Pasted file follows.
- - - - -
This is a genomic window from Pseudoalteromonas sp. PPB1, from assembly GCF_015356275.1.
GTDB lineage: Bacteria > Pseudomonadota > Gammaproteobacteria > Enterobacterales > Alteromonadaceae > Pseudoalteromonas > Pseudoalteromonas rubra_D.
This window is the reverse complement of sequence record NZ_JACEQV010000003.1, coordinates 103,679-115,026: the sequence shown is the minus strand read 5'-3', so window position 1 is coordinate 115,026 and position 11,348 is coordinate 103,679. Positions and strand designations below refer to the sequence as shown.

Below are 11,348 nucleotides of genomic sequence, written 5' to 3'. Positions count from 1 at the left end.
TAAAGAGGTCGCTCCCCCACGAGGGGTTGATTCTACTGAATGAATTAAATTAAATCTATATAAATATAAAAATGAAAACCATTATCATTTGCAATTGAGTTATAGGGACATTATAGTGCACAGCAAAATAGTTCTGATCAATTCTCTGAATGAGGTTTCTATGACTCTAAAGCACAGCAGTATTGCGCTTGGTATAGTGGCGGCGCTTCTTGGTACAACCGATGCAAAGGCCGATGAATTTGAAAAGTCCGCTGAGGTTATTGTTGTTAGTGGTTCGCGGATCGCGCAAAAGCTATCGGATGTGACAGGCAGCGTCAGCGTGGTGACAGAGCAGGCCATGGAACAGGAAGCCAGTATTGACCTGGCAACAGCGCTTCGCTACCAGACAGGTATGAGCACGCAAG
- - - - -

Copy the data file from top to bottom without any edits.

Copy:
This is a genomic window from Pseudoalteromonas sp. PPB1, from assembly GCF_015356275.1.
GTDB lineage: Bacteria > Pseudomonadota > Gammaproteobacteria > Enterobacterales > Alteromonadaceae > Pseudoalteromonas > Pseudoalteromonas rubra_D.
This window is the reverse complement of sequence record NZ_JACEQV010000003.1, coordinates 103,679-115,026: the sequence shown is the minus strand read 5'-3', so window position 1 is coordinate 115,026 and position 11,348 is coordinate 103,679. Positions and strand designations below refer to the sequence as shown.

Below are 11,348 nucleotides of genomic sequence, written 5' to 3'. Positions count from 1 at the left end.
TAAAGAGGTCGCTCCCCCACGAGGGGTTGATTCTACTGAATGAATTAAATTAAATCTATATAAATATAAAAATGAAAACCATTATCATTTGCAATTGAGTTATAGGGACATTATAGTGCACAGCAAAATAGTTCTGATCAATTCTCTGAATGAGGTTTCTATGACTCTAAAGCACAGCAGTATTGCGCTTGGTATAGTGGCGGCGCTTCTTGGTACAACCGATGCAAAGGCCGATGAATTTGAAAAGTCCGCTGAGGTTATTGTTGTTAGTGGTTCGCGGATCGCGCAAAAGCTATCGGATGTGACAGGCAGCGTCAGCGTGGTGACAGAGCAGGCCATGGAACAGGAAGCCAGTATTGACCTGGCAACAGCGCTTCGCTACCAGACAGGTATGAGCACGCAAG